7 Go-To Ways to Keep Bored Seniors Active
Looking for fun and creative ways to embolden your elderly parent or grandparent in their ‘Golden Years’?
Check out these 7 go-to tips for helping seniors stay active, healthy and social.
1. Make a date: Set up a recurring outing with your favorite senior that they can look forward to each week. It can simply be getting lunch together every week, or planning a surprise activity like a trip to the botanical gardens, seeing a movie, or visiting the local farmer’s market. Keeping a scheduled weekly date with your elderly loved one ensures they stay active and get out of the house regularly.
2. Find volunteer opportunities: Help your bored senior find local volunteer opportunities that keep them interested, mobile, and let them give back to their community. Websites like VolunteerMatch and Create the Good have interactive online tools that give anybody the ability to find volunteer opportunities based on their location, interests, age, and more. If Grandma is a green thumb, help her find opportunities to pitch in at the community garden or beautifying the local elementary school. If your aging dad loves shows and performances, help him get connected with the volunteer program at the local fine arts theatre.
3. Start a bucket list: Inspire your older friend or relative to think out of the box and come up with a list of things they would like to accomplish in their retirement. Anything and everything counts, like learning photography, taking a ballroom dancing class, learning an instrument, or starting a blog. Turning your bored senior into an active, life-lover all starts with a simple question, “what would they love to do in the next few years?”. Creating a real-life bucket list will help build confidence, strengthen mental clarity, and energize them to try new things!
4. Look in the community: If your elderly loved one lives in an assisted living center, nursing home, or retirement community, chances are daily activities and weekly outings are regularly scheduled and announced. If they still live on their own, however, assisting them in finding community activities and events could be life changing.
Great places to look include:
Great places to look include:
a. Senior centers and YMCA’s (they often offer wellness classes like yoga and Tai Chi)
b. Chamber of Commerce (for community fundraisers and festivals)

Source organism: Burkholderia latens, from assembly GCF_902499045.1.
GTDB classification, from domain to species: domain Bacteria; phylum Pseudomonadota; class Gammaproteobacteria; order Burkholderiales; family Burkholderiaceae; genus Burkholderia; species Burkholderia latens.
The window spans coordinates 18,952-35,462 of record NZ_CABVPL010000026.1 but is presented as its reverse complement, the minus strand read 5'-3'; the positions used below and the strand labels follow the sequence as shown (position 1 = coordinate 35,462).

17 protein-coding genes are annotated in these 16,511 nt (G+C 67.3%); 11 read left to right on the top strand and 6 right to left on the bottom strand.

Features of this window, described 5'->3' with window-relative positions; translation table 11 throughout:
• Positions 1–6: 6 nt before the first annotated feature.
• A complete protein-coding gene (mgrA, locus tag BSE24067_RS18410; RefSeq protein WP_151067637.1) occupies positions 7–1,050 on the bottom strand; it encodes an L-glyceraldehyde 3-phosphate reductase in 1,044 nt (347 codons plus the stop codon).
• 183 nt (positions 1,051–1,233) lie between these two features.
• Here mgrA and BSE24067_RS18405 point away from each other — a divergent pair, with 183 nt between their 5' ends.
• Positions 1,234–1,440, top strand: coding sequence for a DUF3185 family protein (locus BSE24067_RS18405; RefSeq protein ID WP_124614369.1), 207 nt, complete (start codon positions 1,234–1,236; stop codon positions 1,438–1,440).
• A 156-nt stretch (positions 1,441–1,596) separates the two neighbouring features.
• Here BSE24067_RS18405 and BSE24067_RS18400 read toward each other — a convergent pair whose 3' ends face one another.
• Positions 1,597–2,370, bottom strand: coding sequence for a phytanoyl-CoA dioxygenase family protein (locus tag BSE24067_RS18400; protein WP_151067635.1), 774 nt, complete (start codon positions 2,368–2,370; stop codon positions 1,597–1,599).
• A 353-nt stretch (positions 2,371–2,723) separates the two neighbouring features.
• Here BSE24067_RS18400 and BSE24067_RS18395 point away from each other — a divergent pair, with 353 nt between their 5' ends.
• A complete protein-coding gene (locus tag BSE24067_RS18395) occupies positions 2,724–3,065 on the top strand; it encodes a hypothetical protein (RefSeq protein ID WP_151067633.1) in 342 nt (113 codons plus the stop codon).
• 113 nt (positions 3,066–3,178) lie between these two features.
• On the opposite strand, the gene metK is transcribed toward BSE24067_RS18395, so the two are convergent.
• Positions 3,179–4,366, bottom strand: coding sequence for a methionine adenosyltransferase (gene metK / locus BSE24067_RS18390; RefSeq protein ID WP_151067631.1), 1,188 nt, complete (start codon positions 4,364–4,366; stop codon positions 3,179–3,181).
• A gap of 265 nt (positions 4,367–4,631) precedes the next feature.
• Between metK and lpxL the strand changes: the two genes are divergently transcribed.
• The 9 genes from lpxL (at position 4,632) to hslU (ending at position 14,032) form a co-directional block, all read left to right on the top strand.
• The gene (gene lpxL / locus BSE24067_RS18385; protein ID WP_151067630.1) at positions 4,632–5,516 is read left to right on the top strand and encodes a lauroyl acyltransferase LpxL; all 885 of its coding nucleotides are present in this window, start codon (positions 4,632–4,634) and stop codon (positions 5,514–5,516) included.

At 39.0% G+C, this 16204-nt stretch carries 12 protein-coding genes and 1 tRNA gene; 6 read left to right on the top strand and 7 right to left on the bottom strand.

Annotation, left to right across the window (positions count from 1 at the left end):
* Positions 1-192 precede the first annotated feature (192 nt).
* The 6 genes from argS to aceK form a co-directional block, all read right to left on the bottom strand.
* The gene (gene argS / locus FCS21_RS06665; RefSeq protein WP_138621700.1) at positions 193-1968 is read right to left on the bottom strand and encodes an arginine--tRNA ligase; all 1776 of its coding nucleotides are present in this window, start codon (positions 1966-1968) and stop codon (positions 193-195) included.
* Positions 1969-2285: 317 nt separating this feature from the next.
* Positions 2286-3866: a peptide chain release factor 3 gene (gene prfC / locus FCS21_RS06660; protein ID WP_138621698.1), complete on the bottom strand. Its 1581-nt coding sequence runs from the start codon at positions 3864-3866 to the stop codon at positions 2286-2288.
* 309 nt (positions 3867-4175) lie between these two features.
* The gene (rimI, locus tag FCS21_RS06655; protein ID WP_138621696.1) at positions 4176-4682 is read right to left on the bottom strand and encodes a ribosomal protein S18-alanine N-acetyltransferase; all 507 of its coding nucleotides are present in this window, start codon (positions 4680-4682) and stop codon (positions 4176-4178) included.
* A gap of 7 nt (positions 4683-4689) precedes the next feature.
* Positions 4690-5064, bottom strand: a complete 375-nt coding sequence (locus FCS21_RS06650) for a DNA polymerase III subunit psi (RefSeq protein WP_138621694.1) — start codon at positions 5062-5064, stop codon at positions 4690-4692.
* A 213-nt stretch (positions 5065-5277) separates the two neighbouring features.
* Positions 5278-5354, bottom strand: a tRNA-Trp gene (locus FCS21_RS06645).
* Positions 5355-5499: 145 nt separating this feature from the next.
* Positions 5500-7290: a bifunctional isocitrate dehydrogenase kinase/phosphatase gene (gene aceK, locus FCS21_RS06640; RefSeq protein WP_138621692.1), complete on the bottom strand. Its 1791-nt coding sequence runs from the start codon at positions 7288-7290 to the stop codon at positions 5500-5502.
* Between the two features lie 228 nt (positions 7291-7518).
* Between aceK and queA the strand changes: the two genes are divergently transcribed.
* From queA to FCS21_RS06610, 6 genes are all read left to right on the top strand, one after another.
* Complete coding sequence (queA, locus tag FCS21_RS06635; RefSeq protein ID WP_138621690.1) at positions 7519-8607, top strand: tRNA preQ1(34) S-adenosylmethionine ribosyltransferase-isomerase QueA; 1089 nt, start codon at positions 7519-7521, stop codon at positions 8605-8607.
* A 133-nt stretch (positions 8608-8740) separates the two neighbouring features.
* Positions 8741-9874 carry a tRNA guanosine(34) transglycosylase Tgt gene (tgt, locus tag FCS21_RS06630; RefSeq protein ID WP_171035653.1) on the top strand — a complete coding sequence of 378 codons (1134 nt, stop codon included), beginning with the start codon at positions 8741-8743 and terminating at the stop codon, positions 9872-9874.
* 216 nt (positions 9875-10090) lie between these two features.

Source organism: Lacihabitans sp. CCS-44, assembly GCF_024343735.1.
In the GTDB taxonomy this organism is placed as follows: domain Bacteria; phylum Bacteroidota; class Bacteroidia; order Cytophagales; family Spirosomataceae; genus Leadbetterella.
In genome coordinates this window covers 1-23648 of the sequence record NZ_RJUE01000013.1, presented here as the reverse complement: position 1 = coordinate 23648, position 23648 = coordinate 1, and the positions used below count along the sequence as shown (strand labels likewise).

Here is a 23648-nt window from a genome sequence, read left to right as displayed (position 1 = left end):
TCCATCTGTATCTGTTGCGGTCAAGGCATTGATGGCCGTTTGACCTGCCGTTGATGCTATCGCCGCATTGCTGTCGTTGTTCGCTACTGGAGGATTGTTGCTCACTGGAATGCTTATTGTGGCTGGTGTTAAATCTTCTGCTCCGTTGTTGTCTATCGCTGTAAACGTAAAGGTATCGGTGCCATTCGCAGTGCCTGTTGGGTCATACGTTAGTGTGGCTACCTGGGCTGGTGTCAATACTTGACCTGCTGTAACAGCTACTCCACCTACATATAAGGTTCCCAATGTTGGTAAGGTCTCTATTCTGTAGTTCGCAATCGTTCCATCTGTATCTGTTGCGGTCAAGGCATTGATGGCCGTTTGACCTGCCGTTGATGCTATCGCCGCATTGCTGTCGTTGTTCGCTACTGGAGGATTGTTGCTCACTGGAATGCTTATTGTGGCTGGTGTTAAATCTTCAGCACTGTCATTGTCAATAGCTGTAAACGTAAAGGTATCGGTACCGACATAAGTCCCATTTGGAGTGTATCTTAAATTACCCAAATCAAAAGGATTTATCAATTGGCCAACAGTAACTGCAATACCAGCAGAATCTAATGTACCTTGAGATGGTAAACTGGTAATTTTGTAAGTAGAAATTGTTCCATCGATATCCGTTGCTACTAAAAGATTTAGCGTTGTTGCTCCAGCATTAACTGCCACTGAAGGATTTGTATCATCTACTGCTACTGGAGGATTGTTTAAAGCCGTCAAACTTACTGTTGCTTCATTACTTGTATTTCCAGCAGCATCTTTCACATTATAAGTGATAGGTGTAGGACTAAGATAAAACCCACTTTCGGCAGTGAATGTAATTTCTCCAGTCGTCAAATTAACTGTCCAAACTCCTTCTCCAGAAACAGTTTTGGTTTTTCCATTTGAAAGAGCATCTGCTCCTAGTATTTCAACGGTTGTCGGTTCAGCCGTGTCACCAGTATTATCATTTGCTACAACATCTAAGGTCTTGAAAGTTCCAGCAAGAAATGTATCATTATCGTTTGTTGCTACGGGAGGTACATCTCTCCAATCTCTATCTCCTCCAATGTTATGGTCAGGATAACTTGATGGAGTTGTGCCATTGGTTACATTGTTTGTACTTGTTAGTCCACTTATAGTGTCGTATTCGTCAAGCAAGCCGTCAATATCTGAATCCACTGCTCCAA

c. Meetup groups (for shared interests like gardening, books, art, etc)
d. Weekly newspapers/magazines (they often keep a calendar of community events)
e. Local AARP chapters (they host Block Parties and volunteer events)
5. Organize help: One regular challenge senior citizens face in their later years is the inability to get around easily, especially when they can no longer drive. Staying inside, weary of asking for help, can lead many seniors to spend their days on the couch in front of the television. Organize ‘volunteers’ – whether it’s family members, people from your faith community, or neighbors – and coordinate a “helping calendar” where friends can sign up to help transport your loved one.
Websites like SignUp.com, CaringBridge, and SignupGenius make it easy to organize free, online signups and calendars where your support system can sign up to pitch in from their computer or smartphone, and receive automated reminders. Transportation to simply get out to the grocery store, pharmacy, even to get a cup of coffee, can help your favorite senior stay active, get exercise and feel independent.
6. Get them online: Launching an online presence is super easy (and free!) for your bored senior, and gives them the opportunity to socialize into their Golden Years. Register a free Skype account and open a world of connections for them, helping them keep in touch with friends and family who live far away. Opening a Facebook account for them is also a great way to help seniors connect with old friends and family, and gives them a place where they can see photos of their grandkids, send messages to friends, and play games.
7. Support their health: Staying active and staying healthy go hand in hand, especially for the elderly. Understanding your loved one’s health needs will power the best care you can provide when it comes to helping them stay active and interested in life. For example, knowing Grandpa uses a wheelchair to get around means planning an outing to a wheelchair accessible restaurant or venue. Understanding Grandma’s diabetes means remembering to check her blood sugar when she is over for dinner and board games. With a support system to help keep their health on track, elderly parents, grandparents and friends will feel more confident about getting out, doing something interesting, and staying active.